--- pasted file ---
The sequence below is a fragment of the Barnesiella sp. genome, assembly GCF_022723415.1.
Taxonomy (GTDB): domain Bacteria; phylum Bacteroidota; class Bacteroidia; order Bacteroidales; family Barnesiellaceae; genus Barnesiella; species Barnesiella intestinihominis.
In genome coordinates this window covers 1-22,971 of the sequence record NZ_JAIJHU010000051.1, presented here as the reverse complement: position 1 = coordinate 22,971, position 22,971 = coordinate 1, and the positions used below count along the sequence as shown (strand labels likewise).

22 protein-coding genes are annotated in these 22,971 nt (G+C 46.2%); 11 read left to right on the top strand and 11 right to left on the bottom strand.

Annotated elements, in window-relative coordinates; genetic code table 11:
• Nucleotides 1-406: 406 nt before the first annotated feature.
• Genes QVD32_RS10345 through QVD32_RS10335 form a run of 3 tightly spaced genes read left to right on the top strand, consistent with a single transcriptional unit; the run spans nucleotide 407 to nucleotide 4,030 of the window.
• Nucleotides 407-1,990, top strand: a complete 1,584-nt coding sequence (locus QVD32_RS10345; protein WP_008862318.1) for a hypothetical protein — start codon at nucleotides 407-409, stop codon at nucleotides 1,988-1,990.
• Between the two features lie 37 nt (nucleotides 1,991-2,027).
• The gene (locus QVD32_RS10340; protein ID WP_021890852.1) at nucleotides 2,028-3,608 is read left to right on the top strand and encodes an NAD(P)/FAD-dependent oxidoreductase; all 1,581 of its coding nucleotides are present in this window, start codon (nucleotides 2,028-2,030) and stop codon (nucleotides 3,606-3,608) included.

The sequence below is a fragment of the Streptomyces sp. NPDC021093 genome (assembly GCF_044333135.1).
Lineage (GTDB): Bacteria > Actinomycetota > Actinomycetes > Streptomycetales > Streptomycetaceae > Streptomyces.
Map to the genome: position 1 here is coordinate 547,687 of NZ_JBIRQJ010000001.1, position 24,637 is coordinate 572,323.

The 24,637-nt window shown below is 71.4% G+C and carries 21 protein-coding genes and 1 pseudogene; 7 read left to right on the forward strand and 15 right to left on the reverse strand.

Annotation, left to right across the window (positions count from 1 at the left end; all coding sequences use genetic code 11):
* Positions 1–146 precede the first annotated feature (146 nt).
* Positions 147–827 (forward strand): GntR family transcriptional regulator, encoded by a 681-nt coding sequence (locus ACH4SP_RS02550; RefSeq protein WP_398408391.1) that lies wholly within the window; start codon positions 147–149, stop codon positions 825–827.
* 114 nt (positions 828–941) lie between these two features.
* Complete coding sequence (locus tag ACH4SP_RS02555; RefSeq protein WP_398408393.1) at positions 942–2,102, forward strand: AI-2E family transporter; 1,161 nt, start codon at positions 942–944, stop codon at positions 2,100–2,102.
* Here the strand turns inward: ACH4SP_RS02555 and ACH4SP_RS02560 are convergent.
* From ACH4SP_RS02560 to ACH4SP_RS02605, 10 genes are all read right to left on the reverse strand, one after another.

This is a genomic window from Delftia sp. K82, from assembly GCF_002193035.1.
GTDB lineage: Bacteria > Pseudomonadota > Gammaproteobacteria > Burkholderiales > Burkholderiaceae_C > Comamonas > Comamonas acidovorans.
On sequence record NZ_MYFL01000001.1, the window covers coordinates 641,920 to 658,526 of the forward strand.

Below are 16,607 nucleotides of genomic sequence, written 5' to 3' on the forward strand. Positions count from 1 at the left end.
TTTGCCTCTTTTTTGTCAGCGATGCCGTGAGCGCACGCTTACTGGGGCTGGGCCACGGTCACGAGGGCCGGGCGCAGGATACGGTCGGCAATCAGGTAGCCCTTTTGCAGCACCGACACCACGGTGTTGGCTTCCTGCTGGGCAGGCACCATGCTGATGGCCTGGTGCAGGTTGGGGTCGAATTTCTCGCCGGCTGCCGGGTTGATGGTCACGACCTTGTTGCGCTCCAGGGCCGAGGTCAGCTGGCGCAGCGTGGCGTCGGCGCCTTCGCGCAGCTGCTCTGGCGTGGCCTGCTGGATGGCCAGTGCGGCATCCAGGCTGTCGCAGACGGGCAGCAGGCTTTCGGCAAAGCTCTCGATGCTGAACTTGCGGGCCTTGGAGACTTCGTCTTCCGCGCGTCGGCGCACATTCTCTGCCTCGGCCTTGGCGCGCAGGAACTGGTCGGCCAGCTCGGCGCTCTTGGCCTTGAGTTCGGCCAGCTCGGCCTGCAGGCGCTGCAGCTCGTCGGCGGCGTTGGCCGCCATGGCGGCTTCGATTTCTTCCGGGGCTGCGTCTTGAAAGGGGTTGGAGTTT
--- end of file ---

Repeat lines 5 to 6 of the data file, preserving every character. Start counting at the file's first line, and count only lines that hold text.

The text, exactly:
Annotated elements, in window-relative coordinates; genetic code table 11:
• Nucleotides 1-406: 406 nt before the first annotated feature.